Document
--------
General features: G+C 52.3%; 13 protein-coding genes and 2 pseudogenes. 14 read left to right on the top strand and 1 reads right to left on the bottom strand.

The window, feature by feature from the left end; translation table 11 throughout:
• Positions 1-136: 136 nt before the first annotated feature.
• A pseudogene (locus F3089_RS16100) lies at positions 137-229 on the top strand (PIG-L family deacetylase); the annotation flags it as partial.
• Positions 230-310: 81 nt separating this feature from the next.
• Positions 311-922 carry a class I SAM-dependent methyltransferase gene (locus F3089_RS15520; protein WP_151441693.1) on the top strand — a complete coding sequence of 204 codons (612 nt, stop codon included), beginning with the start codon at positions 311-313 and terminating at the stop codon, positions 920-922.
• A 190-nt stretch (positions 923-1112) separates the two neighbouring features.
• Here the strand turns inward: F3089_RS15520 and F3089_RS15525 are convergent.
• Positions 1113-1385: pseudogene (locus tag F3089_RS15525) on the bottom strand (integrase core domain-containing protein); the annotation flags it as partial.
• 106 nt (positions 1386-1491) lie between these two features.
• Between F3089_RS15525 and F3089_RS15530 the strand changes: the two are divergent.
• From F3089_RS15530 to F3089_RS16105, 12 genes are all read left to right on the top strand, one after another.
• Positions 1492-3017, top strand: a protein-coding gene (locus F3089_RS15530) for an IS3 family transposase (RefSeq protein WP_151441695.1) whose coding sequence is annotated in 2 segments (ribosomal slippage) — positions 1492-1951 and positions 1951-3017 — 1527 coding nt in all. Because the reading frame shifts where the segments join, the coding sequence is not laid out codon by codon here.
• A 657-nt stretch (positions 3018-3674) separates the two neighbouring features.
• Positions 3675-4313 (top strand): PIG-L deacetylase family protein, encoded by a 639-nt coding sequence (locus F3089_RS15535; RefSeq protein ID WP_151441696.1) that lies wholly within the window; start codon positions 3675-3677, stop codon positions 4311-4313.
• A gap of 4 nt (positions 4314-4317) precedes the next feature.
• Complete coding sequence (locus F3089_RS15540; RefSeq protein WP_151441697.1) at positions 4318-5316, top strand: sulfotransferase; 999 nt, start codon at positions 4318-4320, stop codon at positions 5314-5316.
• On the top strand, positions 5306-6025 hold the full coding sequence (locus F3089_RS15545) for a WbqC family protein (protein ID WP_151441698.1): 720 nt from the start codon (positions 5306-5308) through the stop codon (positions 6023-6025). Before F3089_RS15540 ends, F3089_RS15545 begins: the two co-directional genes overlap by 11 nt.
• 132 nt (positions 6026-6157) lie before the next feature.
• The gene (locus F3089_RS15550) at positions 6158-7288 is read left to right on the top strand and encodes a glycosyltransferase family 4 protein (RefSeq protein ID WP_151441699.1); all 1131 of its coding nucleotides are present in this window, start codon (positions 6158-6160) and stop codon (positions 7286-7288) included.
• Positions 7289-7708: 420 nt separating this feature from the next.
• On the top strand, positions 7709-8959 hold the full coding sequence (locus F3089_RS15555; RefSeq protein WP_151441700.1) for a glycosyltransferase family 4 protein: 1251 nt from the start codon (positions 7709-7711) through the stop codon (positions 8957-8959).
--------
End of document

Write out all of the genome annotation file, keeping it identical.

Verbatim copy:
General features: G+C 52.3%; 13 protein-coding genes and 2 pseudogenes. 14 read left to right on the top strand and 1 reads right to left on the bottom strand.

The window, feature by feature from the left end; translation table 11 throughout:
• Positions 1-136: 136 nt before the first annotated feature.
• A pseudogene (locus F3089_RS16100) lies at positions 137-229 on the top strand (PIG-L family deacetylase); the annotation flags it as partial.
• Positions 230-310: 81 nt separating this feature from the next.
• Positions 311-922 carry a class I SAM-dependent methyltransferase gene (locus F3089_RS15520; protein WP_151441693.1) on the top strand — a complete coding sequence of 204 codons (612 nt, stop codon included), beginning with the start codon at positions 311-313 and terminating at the stop codon, positions 920-922.
• A 190-nt stretch (positions 923-1112) separates the two neighbouring features.
• Here the strand turns inward: F3089_RS15520 and F3089_RS15525 are convergent.
• Positions 1113-1385: pseudogene (locus tag F3089_RS15525) on the bottom strand (integrase core domain-containing protein); the annotation flags it as partial.
• 106 nt (positions 1386-1491) lie between these two features.
• Between F3089_RS15525 and F3089_RS15530 the strand changes: the two are divergent.
• From F3089_RS15530 to F3089_RS16105, 12 genes are all read left to right on the top strand, one after another.
• Positions 1492-3017, top strand: a protein-coding gene (locus F3089_RS15530) for an IS3 family transposase (RefSeq protein WP_151441695.1) whose coding sequence is annotated in 2 segments (ribosomal slippage) — positions 1492-1951 and positions 1951-3017 — 1527 coding nt in all. Because the reading frame shifts where the segments join, the coding sequence is not laid out codon by codon here.
• A 657-nt stretch (positions 3018-3674) separates the two neighbouring features.
• Positions 3675-4313 (top strand): PIG-L deacetylase family protein, encoded by a 639-nt coding sequence (locus F3089_RS15535; RefSeq protein ID WP_151441696.1) that lies wholly within the window; start codon positions 3675-3677, stop codon positions 4311-4313.
• A gap of 4 nt (positions 4314-4317) precedes the next feature.
• Complete coding sequence (locus F3089_RS15540; RefSeq protein WP_151441697.1) at positions 4318-5316, top strand: sulfotransferase; 999 nt, start codon at positions 4318-4320, stop codon at positions 5314-5316.
• On the top strand, positions 5306-6025 hold the full coding sequence (locus F3089_RS15545) for a WbqC family protein (protein ID WP_151441698.1): 720 nt from the start codon (positions 5306-5308) through the stop codon (positions 6023-6025). Before F3089_RS15540 ends, F3089_RS15545 begins: the two co-directional genes overlap by 11 nt.
• 132 nt (positions 6026-6157) lie before the next feature.
• The gene (locus F3089_RS15550) at positions 6158-7288 is read left to right on the top strand and encodes a glycosyltransferase family 4 protein (RefSeq protein ID WP_151441699.1); all 1131 of its coding nucleotides are present in this window, start codon (positions 6158-6160) and stop codon (positions 7286-7288) included.
• Positions 7289-7708: 420 nt separating this feature from the next.
• On the top strand, positions 7709-8959 hold the full coding sequence (locus F3089_RS15555; RefSeq protein WP_151441700.1) for a glycosyltransferase family 4 protein: 1251 nt from the start codon (positions 7709-7711) through the stop codon (positions 8957-8959).